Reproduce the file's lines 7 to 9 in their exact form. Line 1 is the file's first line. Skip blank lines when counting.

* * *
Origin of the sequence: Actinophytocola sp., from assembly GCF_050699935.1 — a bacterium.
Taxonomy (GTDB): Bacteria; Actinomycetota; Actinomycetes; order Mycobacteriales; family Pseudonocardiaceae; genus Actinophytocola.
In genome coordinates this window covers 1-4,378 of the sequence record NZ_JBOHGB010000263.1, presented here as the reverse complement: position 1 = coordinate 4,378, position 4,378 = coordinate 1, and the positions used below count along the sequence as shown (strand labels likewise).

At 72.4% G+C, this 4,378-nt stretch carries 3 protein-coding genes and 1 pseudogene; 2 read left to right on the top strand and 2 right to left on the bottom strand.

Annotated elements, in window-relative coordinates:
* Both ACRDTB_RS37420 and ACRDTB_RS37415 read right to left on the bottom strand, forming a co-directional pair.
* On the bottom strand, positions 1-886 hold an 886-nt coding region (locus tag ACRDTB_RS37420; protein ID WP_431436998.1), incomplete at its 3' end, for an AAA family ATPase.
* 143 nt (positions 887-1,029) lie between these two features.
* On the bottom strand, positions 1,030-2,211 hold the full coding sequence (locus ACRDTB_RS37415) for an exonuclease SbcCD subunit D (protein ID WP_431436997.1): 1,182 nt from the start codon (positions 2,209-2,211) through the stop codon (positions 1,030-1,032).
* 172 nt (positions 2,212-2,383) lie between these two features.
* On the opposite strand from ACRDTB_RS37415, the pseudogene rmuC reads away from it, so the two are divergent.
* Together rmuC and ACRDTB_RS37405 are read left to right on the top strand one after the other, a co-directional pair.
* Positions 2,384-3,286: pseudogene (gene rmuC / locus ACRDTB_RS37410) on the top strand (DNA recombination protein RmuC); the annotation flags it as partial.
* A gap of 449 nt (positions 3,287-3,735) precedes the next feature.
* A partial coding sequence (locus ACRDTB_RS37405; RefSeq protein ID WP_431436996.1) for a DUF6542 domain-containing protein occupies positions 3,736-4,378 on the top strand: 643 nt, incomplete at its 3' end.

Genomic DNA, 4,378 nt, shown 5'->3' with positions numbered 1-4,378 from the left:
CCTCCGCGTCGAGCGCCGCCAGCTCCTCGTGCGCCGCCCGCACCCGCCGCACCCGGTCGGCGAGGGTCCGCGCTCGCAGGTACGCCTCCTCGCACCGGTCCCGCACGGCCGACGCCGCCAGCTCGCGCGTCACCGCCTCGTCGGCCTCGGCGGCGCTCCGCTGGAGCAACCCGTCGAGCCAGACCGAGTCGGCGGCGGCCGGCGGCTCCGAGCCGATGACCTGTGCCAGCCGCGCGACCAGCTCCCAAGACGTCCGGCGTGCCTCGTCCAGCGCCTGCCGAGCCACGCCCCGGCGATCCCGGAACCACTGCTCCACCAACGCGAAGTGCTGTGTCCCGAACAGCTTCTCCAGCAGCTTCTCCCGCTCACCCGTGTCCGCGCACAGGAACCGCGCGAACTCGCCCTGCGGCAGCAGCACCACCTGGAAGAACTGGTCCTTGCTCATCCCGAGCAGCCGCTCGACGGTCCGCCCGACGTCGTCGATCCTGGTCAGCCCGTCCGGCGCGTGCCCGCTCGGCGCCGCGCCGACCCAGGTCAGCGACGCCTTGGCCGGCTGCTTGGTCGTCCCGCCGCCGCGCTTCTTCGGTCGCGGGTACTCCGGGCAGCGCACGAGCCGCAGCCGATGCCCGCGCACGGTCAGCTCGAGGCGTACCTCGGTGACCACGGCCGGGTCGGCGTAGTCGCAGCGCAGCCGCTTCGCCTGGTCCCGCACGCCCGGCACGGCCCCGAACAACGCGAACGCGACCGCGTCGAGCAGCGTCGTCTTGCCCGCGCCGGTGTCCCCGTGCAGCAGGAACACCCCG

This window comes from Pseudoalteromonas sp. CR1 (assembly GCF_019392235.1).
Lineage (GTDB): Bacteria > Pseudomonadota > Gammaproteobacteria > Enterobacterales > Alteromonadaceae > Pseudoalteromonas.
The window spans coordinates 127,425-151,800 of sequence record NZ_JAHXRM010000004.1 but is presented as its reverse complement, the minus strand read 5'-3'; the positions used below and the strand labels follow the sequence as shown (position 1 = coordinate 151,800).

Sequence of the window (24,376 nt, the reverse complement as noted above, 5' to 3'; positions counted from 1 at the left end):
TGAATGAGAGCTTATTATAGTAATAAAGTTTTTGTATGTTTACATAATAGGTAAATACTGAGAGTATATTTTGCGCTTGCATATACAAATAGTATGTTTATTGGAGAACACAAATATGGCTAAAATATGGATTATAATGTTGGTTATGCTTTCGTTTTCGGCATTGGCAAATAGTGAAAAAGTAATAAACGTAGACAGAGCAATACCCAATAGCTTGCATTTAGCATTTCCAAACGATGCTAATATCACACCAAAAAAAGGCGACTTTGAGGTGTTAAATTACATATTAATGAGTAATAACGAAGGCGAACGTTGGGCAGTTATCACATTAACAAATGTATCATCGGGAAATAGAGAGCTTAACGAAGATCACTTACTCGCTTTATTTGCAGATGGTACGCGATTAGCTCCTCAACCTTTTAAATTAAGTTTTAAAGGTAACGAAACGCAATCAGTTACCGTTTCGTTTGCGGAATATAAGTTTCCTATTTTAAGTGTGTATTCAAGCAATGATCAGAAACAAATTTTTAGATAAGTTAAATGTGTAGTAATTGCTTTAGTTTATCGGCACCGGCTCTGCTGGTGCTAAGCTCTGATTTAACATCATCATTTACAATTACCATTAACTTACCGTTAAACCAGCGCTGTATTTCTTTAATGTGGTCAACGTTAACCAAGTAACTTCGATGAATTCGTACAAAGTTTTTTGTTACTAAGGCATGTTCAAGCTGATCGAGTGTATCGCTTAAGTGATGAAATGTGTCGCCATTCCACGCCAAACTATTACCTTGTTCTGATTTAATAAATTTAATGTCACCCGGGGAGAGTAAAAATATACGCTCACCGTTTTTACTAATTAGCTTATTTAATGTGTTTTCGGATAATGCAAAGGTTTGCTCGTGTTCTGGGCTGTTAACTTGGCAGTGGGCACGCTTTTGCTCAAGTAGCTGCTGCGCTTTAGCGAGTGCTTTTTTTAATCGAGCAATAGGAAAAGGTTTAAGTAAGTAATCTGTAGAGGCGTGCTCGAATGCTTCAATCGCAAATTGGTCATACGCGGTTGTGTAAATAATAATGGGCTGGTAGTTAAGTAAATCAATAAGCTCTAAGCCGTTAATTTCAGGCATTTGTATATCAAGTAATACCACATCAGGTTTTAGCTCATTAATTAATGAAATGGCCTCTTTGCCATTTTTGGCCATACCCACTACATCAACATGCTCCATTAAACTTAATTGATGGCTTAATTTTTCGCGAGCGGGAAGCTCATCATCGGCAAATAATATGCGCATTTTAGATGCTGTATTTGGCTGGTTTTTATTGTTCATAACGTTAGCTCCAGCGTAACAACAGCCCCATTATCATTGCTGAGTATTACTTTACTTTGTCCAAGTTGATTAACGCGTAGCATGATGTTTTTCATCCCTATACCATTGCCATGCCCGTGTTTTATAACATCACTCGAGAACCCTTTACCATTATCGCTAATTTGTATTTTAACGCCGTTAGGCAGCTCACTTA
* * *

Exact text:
* On the bottom strand, positions 1-886 hold an 886-nt coding region (locus tag ACRDTB_RS37420; protein ID WP_431436998.1), incomplete at its 3' end, for an AAA family ATPase.
* 143 nt (positions 887-1,029) lie between these two features.
* On the bottom strand, positions 1,030-2,211 hold the full coding sequence (locus ACRDTB_RS37415) for an exonuclease SbcCD subunit D (protein ID WP_431436997.1): 1,182 nt from the start codon (positions 2,209-2,211) through the stop codon (positions 1,030-1,032).